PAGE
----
NGC 4424 and LEDA 213994

The NGC and its modern counterpart

This Hubble image shows NGC 4424 and LEDA 213994.

The largest galaxy visible in the in the image is NGC 4424. The magnitude +11.7 galaxy is located 30 million light-years away in the constellation Virgo (The Virgin).

LEDA 213994, magnitude +15.5, is the smaller and flatter galaxy that appears below NGC 4424.

A magnitude +17.7 star (USNOA2 0975-06963766) appears in the lower center of the image.

In 2012, a Type Ia Supernova was observed by astronomers in NGC 4424. The supernova was dubbed SN 2012cg. You can view ground-based images of SN 2012cg here.

Image credit: ESA/Hubble/NASA

A Cosmic 9/11 Memorial

A Cosmic 9/11 Memorial

The above image was created using real images captured by Hubble. On the left is NGC 3310, a galaxy with extremely active star formation. In the center is the SN 1006 remnant, a thin section from the leftovers of a supernova from a 1006 A.D. supernova event. On the right is IRAS 18059-3211, a sun-like star near the end of its life.

Credit: NASA/ESA/Hubble/@ObservingSpace

Hubble Sees Spiral in Serpens

This new NASA/ESA Hubble Space Telescope image shows a beautiful spiral galaxy known as PGC 54493, located in the constellation of Serpens (The Serpent). This galaxy is part of a galaxy cluster that has been studied by astronomers exploring an intriguing phenomenon known as weak gravitational lensing.

This effect, caused by the uneven distribution of matter (including dark matter) throughout the Universe, has been explored via surveys such as the Hubble Medium Deep Survey. Dark matter is one of the great mysteries in cosmology. It behaves very differently from ordinary matter as it does not emit or absorb light or other forms of electromagnetic energy — hence the term “dark.”

Even though we cannot observe dark matter directly, we know it exists. One prominent piece of evidence for the existence of this mysterious matter is known as the “galaxy rotation problem.” Galaxies rotate at such speeds and in such a way that ordinary matter alone — the stuff we see — would not be able to hold them together. The amount of mass that is “missing” visibly is dark matter, which is thought to make up some 27 percent of the total contents of the Universe, with dark energy and normal matter making up the rest. PGC 55493 has been studied in connection with an effect known as cosmic shearing. This is a weak gravitational lensing effect that creates tiny distortions in images of distant galaxies.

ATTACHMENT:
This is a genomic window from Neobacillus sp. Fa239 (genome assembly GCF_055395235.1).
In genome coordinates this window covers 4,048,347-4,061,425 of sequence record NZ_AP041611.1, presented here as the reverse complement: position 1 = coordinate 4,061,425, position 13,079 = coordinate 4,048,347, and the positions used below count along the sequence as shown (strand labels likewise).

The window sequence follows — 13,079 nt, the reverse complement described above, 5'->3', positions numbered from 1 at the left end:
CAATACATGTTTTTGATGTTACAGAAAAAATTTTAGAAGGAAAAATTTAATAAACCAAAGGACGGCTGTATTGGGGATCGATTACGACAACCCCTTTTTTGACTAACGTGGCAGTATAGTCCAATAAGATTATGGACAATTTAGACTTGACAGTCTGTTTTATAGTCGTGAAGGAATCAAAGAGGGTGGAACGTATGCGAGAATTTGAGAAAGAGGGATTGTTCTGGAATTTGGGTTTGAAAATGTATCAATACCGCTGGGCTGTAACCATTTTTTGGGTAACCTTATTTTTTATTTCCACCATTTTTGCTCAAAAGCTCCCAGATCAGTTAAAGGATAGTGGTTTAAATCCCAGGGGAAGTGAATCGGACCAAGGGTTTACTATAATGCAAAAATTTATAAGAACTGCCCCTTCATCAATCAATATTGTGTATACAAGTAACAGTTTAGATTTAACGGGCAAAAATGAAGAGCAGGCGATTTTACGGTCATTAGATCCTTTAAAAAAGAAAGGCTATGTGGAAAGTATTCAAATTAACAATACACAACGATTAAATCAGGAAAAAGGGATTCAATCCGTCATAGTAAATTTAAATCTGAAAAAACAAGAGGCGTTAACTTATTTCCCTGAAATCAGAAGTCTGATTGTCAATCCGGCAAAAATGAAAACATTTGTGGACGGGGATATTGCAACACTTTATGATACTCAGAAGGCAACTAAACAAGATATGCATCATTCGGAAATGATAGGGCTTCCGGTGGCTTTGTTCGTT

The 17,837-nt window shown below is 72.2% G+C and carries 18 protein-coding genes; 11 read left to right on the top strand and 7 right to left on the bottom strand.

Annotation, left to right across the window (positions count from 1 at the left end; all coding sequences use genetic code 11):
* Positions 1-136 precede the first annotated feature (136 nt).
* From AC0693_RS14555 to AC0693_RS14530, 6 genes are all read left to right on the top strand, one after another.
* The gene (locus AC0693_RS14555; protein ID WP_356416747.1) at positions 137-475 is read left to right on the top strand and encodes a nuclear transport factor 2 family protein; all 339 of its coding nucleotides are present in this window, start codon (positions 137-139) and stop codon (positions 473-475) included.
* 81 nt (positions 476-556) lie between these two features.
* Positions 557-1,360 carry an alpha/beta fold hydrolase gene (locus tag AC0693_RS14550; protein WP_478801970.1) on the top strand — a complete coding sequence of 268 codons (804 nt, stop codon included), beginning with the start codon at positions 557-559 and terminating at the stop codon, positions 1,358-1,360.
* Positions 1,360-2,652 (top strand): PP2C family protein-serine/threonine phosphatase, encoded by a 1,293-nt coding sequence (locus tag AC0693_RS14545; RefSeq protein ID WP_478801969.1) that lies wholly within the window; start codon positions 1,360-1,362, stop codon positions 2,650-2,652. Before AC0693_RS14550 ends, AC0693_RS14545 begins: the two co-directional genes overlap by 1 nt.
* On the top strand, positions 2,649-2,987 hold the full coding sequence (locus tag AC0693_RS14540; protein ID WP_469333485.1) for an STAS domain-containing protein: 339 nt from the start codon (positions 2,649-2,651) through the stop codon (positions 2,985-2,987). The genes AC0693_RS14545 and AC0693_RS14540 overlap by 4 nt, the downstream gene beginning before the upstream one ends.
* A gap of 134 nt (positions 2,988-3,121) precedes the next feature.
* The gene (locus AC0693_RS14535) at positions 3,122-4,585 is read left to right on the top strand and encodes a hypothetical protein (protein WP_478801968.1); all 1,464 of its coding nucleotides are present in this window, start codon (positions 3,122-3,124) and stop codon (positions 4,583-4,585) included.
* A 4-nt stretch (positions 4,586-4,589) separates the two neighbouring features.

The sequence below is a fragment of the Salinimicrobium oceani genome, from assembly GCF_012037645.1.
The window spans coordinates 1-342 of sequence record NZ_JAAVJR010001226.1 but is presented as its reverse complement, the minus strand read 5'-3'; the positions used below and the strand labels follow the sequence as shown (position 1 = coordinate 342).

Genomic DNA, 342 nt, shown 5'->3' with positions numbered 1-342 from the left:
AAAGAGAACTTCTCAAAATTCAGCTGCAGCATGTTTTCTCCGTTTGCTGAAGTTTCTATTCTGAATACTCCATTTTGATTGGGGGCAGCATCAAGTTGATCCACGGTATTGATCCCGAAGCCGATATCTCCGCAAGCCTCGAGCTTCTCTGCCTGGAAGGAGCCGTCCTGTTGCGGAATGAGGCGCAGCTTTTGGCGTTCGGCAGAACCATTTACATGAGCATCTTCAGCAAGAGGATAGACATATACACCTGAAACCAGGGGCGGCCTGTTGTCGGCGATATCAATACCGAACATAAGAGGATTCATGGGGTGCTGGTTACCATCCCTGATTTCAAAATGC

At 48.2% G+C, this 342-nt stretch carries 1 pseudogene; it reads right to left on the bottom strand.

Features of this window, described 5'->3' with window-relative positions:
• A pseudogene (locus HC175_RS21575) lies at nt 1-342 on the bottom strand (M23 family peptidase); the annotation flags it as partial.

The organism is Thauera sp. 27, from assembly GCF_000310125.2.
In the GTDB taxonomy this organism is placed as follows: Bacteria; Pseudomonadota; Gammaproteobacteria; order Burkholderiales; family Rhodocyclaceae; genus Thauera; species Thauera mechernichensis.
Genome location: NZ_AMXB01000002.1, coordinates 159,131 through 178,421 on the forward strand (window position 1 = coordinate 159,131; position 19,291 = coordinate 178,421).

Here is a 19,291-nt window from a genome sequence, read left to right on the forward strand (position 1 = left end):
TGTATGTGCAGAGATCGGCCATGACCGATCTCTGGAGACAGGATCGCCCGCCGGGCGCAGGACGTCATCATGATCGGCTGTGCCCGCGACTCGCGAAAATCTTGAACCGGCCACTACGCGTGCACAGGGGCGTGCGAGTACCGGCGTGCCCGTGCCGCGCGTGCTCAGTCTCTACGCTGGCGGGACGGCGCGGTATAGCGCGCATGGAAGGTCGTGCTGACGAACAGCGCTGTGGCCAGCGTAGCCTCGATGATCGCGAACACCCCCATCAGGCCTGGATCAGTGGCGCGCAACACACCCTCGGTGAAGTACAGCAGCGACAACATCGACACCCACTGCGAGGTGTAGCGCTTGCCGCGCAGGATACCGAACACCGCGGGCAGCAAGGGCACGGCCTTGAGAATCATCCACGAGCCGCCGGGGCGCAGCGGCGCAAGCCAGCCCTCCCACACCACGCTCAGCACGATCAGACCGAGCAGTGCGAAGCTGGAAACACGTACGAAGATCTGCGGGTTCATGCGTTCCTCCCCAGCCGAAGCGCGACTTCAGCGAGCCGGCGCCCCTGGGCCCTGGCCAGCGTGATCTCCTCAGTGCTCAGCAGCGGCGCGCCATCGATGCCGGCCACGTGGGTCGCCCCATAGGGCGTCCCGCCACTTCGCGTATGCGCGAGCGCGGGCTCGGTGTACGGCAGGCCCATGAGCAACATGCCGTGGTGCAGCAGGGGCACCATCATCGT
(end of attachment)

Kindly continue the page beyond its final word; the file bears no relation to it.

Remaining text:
ESA/Hubble & NASA, Acknowledgement: Judy Schmidt

Hubble Looks at Light and Dark in the Universe

This new NASA/ESA Hubble Space Telescope image shows a variety of intriguing cosmic phenomena.

Surrounded by bright stars, towards the upper middle of the frame we see a small young stellar object (YSO) known as SSTC2D J033038.2+303212. Located in the constellation of Perseus, this star is in the early stages of its life and is still forming into a fully-grown star. In this view from Hubble’s Advanced Camera for Surveys(ACS) it appears to have a murky chimney of material emanating outwards and downwards, framed by bright bursts of gas flowing from the star itself. This fledgling star is actually surrounded by a bright disk of material swirling around it as it forms — a disc that we see edge-on from our perspective.

However, this small bright speck is dwarfed by its cosmic neighbor towards the bottom of the frame, a clump of bright, wispy gas swirling around as it appears to spew dark material out into space. The bright cloud is a reflection nebula known as [B77] 63, a cloud of interstellar gas that is reflecting light from the stars embedded within it. There are actually a number of bright stars within [B77] 63, most notably the emission-line star LkHA 326, and it nearby neighbor LZK 18.

These stars are lighting up the surrounding gas and sculpting it into the wispy shape seen in this image. However, the most dramatic part of the image seems to be a dark stream of smoke piling outwards from [B77] 63 and its stars — a dark nebula called Dobashi 4173. Dark nebulae are incredibly dense clouds of pitch-dark material that obscure the patches of sky behind them, seemingly creating great rips and eerily empty chunks of sky. The stars speckled on top of this extreme blackness actually lie between us and Dobashi 4173.

Credit: ESA/NASA